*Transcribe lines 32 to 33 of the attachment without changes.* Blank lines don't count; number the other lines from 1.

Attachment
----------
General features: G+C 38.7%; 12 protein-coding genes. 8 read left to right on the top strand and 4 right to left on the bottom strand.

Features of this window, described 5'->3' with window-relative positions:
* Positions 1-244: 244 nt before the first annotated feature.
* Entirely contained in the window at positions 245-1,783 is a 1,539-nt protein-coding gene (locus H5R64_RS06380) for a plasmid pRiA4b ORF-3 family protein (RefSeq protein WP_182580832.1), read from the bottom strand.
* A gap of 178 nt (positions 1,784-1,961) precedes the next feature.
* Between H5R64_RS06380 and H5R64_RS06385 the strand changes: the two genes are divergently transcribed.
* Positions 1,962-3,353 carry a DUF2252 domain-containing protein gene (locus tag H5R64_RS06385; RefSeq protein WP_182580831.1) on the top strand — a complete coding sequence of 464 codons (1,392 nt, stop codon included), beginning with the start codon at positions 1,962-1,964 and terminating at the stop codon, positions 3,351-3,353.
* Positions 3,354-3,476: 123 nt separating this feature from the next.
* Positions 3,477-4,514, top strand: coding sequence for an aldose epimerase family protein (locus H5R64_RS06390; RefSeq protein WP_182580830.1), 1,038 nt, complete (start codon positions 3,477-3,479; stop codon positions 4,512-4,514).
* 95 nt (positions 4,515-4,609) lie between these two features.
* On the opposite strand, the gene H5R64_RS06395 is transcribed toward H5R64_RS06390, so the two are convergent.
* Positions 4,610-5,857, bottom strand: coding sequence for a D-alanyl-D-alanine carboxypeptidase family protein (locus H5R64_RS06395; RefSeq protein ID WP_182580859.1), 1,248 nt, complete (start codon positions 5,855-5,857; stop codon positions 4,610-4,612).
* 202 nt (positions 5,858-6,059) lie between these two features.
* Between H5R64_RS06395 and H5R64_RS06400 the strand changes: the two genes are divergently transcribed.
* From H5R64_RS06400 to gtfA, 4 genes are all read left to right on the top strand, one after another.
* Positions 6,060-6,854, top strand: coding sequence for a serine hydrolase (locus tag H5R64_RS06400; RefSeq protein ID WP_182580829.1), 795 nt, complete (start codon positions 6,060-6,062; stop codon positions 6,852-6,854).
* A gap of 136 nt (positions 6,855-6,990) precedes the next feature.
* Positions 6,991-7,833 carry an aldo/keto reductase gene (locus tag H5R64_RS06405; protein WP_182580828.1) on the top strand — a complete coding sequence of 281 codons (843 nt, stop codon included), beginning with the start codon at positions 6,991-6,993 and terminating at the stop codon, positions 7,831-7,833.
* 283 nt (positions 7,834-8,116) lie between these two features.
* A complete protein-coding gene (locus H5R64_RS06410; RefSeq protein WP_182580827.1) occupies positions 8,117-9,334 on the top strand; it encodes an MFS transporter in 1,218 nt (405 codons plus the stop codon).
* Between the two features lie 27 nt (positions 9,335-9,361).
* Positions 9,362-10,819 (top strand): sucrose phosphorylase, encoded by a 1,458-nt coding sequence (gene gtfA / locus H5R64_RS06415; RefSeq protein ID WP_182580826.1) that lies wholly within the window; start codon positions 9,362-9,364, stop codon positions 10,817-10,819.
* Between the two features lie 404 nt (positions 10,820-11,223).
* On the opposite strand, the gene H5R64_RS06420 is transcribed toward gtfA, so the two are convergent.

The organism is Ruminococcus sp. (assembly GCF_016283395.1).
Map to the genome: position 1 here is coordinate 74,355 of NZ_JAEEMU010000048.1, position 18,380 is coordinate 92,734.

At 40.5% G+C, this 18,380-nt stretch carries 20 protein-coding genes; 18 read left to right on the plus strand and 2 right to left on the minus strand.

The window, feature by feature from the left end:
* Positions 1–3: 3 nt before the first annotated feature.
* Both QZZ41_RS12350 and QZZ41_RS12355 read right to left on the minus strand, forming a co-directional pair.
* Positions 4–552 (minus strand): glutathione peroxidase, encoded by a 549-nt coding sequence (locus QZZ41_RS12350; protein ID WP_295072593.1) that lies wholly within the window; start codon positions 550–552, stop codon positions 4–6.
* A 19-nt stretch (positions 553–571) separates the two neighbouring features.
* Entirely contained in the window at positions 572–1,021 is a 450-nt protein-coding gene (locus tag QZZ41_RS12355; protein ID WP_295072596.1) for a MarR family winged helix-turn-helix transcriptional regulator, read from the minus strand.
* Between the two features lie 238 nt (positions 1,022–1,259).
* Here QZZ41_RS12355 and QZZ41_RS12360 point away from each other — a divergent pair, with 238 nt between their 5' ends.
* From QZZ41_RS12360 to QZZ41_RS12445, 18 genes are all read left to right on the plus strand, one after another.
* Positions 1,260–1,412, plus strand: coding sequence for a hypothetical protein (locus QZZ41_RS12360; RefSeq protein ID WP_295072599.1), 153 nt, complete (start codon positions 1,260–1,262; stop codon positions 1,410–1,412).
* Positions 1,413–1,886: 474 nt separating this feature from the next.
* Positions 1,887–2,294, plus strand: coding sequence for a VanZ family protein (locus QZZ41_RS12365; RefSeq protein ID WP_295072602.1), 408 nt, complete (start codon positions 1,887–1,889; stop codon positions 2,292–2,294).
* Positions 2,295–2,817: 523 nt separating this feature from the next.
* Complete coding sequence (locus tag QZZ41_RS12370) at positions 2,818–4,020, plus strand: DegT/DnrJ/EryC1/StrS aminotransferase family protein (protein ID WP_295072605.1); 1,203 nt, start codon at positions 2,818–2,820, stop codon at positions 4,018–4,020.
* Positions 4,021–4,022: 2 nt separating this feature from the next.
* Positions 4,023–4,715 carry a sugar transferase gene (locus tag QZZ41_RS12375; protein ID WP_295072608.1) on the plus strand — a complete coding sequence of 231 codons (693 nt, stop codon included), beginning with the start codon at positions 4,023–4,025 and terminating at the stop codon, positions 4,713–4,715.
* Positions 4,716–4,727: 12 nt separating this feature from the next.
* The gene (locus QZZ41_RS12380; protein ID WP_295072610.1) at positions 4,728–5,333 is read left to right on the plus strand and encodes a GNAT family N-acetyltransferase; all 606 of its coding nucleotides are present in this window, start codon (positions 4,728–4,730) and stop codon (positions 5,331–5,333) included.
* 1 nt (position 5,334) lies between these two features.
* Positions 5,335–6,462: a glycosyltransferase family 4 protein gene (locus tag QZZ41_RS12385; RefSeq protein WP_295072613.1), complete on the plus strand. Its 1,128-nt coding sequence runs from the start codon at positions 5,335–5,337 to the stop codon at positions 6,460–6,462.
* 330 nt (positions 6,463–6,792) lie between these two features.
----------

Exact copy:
* A 19-nt stretch (positions 553–571) separates the two neighbouring features.
* Entirely contained in the window at positions 572–1,021 is a 450-nt protein-coding gene (locus tag QZZ41_RS12355; protein ID WP_295072596.1) for a MarR family winged helix-turn-helix transcriptional regulator, read from the minus strand.